We need to use the weight room for its intended purpose – to get stronger and more powerful; not to grind out circuits and high rep, short rest intervals. There’s a BIG difference between training to increase the physical attributes of a given sport and ‘fitness.’

If you want to get fitter for your sport, then there’s no better ‘sport-specific’ way to do so than replicating that event at competition or slightly higher than competition levels of intensity for relative time periods or slightly longer.

If you’re a boxer, hit pads with the same intensity and intentions you would have during a fight. Try to accumulate a similar amount or 15-20% more punches thrown as you would average during a fight. If you fight 3min rounds, start with hard and fast striking 2min rounds and build up to 3min rounds or 15-20% longer while maintaining the same work rate.

I get it; you want to work harder than your opponent, so you’re not just going to train for 3min rounds, you’re going to do 5’s or 6’s or even 7 minute rounds!!!

The problem with this logic is that you will inevitably be training at a lower intensity to last that long. You won’t hit as hard, you won’t throw as many punches and you will begin practicing with sloppy technique, which will become familiar and translate into your fight.

Keeping things in terms of VOLUME (round time and number of quality punches thrown) familiar to competition is an advantage and easy to translate to a live competition.

Quantity or volume is NOT a good indicator of QUALITY and quality is where we positively develop as an athlete.

Too often I’ve heard fighters describing a good workout in the gym using words like ‘exhausted’, ‘gassed’, ‘almost spewed’, ‘DID spew’…Similarly, I’ve heard athletes judging an increase in performance by reducing rest intervals between lifts and/or increasing the volume of work done.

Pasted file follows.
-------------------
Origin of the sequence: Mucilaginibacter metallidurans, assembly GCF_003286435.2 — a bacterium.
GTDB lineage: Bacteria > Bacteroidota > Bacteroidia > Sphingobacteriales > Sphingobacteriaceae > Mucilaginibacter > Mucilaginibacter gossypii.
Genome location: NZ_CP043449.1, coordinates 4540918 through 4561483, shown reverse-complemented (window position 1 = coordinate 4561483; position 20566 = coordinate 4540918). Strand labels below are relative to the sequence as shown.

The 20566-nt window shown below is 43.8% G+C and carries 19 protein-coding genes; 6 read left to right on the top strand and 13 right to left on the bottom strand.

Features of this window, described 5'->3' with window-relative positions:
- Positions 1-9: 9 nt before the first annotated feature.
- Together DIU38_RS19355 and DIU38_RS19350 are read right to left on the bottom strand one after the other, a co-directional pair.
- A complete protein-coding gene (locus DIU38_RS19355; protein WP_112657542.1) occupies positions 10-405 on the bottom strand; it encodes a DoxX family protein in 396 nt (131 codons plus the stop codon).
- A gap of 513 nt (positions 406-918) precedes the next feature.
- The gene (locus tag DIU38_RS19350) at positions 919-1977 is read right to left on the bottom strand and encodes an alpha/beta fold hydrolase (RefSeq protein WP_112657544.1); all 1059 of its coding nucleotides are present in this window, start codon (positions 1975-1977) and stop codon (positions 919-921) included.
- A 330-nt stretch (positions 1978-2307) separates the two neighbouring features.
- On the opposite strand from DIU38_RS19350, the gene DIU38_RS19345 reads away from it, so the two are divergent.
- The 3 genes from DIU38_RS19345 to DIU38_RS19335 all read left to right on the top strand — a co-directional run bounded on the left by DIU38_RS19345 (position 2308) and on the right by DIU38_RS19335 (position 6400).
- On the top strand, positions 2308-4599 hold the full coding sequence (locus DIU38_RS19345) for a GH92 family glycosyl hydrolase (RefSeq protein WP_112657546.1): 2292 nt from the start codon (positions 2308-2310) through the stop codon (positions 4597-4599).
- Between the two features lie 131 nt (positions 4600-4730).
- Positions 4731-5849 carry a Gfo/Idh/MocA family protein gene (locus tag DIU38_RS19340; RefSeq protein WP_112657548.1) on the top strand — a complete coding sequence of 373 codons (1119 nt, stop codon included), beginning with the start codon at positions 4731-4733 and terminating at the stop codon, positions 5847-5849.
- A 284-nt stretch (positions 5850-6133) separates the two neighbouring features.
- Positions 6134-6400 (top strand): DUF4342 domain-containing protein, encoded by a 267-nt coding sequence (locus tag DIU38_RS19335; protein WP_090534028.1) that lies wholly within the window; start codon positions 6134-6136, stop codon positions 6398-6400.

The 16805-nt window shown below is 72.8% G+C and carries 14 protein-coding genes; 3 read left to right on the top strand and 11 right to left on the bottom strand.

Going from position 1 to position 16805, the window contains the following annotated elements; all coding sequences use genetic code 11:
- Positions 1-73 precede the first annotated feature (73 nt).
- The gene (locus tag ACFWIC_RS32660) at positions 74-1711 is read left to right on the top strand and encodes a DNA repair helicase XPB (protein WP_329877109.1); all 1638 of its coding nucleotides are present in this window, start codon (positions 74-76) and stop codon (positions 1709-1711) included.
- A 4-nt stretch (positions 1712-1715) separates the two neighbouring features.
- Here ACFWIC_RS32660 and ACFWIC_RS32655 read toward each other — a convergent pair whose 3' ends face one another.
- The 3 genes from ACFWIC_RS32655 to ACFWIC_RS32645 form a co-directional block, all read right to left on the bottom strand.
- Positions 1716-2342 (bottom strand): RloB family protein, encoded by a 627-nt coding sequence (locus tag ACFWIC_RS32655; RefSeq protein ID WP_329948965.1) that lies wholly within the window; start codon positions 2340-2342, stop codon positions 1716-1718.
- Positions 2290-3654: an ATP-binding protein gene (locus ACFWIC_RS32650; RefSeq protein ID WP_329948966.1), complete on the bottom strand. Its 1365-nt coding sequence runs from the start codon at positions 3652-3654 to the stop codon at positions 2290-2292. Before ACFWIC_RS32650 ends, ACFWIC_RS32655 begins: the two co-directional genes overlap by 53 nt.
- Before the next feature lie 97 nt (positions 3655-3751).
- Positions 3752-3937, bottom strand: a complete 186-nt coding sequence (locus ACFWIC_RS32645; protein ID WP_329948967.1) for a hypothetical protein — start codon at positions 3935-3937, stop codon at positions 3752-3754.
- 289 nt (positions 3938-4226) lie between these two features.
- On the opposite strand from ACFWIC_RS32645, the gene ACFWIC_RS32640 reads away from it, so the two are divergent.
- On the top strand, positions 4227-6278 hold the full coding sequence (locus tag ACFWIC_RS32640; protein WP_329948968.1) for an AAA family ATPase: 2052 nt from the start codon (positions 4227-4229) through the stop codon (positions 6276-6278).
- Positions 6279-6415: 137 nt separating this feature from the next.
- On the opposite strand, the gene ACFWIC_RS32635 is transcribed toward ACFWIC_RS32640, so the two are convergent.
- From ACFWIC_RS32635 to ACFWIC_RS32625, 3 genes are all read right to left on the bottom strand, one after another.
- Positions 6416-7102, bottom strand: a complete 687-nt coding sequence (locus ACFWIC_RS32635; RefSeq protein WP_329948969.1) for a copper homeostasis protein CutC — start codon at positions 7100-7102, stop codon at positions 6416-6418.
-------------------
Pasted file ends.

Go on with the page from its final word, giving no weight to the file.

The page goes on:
Getting stronger and more explosive and powerful requires short, near-maximal efforts with the dictating influencers of performance being weight lifted and/or the velocity being moved at. This itself requires LONGER rest periods as your performance increases.

As a combat athlete under my guidance, your session plan could look something like this:

Warm up

3-5min Rower. 


5min RGStrength Priming Routine. 

Functional power

Sandbag and/or Kettlebell exercises that involve explosive triple extension with postural awareness and maintenance. 


Major, compound lifts such as Deadlifts, Squats, Bench Press, Rows, Pulldowns & Overhead Pressing programmed with specific periodisation protocols relative to competition dates. 

Accommodating resistance

Major, compound lifts as above with the inclusion of bands and/or chains programmed at a slightly lower resistance compared to the Strength exercise to increase in resistance as a weight is moved through its range of motion which will encourage the athlete to move the weight with greater velocity. 

Assistance exercises

This is where an coach/athlete can spend time on smaller muscle groups including pre & rehab protocols and/or the inclusion of further plyometric exercises depending on what training phase the athlete is currently in. 


Usually programmed at the begging and towards the end of a training block involving a short, high intense selection of exercises such as sled sprints and weighted carries to develop anaerobic capacity. 

Key takeaways

  1. Treat your Strength and Conditioning with the respect it deserves. Source a reputable, experienced coach and develop a personalised program.
  2. Give yourself plenty of time to learn the lifts involved. Consider a ‘practice phase’ where you become familiar with quality technique.
  3. Use the weight room to develop Strength and Power. Don’t grind out circuits.
  4. Remember that adding a Strength & Conditioning program to your current training schedule will rob you of energy and time. Be on top of getting quality sleep and nutrition and be sure to employ effective recovery techniques.

Ryan Gambin is a 2008 Beijing Olympian (100m Butterfly) and multiple national record holder who successfully transitioned into a career in Strength and Conditioning. Recognised as one of Australia’s top 10 fitness professionals and having a lifelong career as a professional athlete, Ryan provides an expert level of advice that sets him apart from any other coach.

To find out more about Ryan, follow him on Instagram @ryan.gambin and visit his website

Ryan Gambin